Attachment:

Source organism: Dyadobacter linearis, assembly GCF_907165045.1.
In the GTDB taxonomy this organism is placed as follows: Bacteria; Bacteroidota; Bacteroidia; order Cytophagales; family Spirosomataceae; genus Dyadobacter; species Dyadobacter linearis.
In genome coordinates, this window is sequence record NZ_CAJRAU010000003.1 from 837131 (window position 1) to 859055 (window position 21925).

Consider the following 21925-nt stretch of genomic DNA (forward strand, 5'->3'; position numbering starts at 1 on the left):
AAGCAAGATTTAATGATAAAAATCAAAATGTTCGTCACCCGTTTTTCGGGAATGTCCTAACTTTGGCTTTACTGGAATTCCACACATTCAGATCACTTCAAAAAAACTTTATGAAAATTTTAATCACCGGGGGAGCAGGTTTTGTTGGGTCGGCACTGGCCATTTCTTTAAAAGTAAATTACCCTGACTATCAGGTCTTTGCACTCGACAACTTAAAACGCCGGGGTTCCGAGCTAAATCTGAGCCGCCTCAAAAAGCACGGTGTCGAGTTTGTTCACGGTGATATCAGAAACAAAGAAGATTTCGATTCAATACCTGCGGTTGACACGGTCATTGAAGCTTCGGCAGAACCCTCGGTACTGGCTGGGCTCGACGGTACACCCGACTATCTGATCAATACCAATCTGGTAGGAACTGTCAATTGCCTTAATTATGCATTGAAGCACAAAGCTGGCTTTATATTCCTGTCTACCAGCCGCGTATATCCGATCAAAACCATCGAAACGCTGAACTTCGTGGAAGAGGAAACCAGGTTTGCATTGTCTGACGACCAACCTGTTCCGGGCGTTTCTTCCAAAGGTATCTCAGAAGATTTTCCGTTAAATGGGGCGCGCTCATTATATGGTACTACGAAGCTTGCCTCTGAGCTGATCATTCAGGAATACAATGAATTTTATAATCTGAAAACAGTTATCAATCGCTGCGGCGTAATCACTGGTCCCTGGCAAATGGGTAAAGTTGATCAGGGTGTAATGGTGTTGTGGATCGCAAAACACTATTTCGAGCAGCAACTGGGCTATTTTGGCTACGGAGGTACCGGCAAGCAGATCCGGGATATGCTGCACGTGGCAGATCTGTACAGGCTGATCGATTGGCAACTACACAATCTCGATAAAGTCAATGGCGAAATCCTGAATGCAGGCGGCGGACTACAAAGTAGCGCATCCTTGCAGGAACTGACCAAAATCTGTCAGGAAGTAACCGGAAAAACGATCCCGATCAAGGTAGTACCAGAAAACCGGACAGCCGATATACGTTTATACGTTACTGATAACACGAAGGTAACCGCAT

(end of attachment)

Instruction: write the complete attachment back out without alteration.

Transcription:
Source organism: Dyadobacter linearis, assembly GCF_907165045.1.
In the GTDB taxonomy this organism is placed as follows: Bacteria; Bacteroidota; Bacteroidia; order Cytophagales; family Spirosomataceae; genus Dyadobacter; species Dyadobacter linearis.
In genome coordinates, this window is sequence record NZ_CAJRAU010000003.1 from 837131 (window position 1) to 859055 (window position 21925).

Consider the following 21925-nt stretch of genomic DNA (forward strand, 5'->3'; position numbering starts at 1 on the left):
AAGCAAGATTTAATGATAAAAATCAAAATGTTCGTCACCCGTTTTTCGGGAATGTCCTAACTTTGGCTTTACTGGAATTCCACACATTCAGATCACTTCAAAAAAACTTTATGAAAATTTTAATCACCGGGGGAGCAGGTTTTGTTGGGTCGGCACTGGCCATTTCTTTAAAAGTAAATTACCCTGACTATCAGGTCTTTGCACTCGACAACTTAAAACGCCGGGGTTCCGAGCTAAATCTGAGCCGCCTCAAAAAGCACGGTGTCGAGTTTGTTCACGGTGATATCAGAAACAAAGAAGATTTCGATTCAATACCTGCGGTTGACACGGTCATTGAAGCTTCGGCAGAACCCTCGGTACTGGCTGGGCTCGACGGTACACCCGACTATCTGATCAATACCAATCTGGTAGGAACTGTCAATTGCCTTAATTATGCATTGAAGCACAAAGCTGGCTTTATATTCCTGTCTACCAGCCGCGTATATCCGATCAAAACCATCGAAACGCTGAACTTCGTGGAAGAGGAAACCAGGTTTGCATTGTCTGACGACCAACCTGTTCCGGGCGTTTCTTCCAAAGGTATCTCAGAAGATTTTCCGTTAAATGGGGCGCGCTCATTATATGGTACTACGAAGCTTGCCTCTGAGCTGATCATTCAGGAATACAATGAATTTTATAATCTGAAAACAGTTATCAATCGCTGCGGCGTAATCACTGGTCCCTGGCAAATGGGTAAAGTTGATCAGGGTGTAATGGTGTTGTGGATCGCAAAACACTATTTCGAGCAGCAACTGGGCTATTTTGGCTACGGAGGTACCGGCAAGCAGATCCGGGATATGCTGCACGTGGCAGATCTGTACAGGCTGATCGATTGGCAACTACACAATCTCGATAAAGTCAATGGCGAAATCCTGAATGCAGGCGGCGGACTACAAAGTAGCGCATCCTTGCAGGAACTGACCAAAATCTGTCAGGAAGTAACCGGAAAAACGATCCCGATCAAGGTAGTACCAGAAAACCGGACAGCCGATATACGTTTATACGTTACTGATAACACGAAGGTAACCGCAT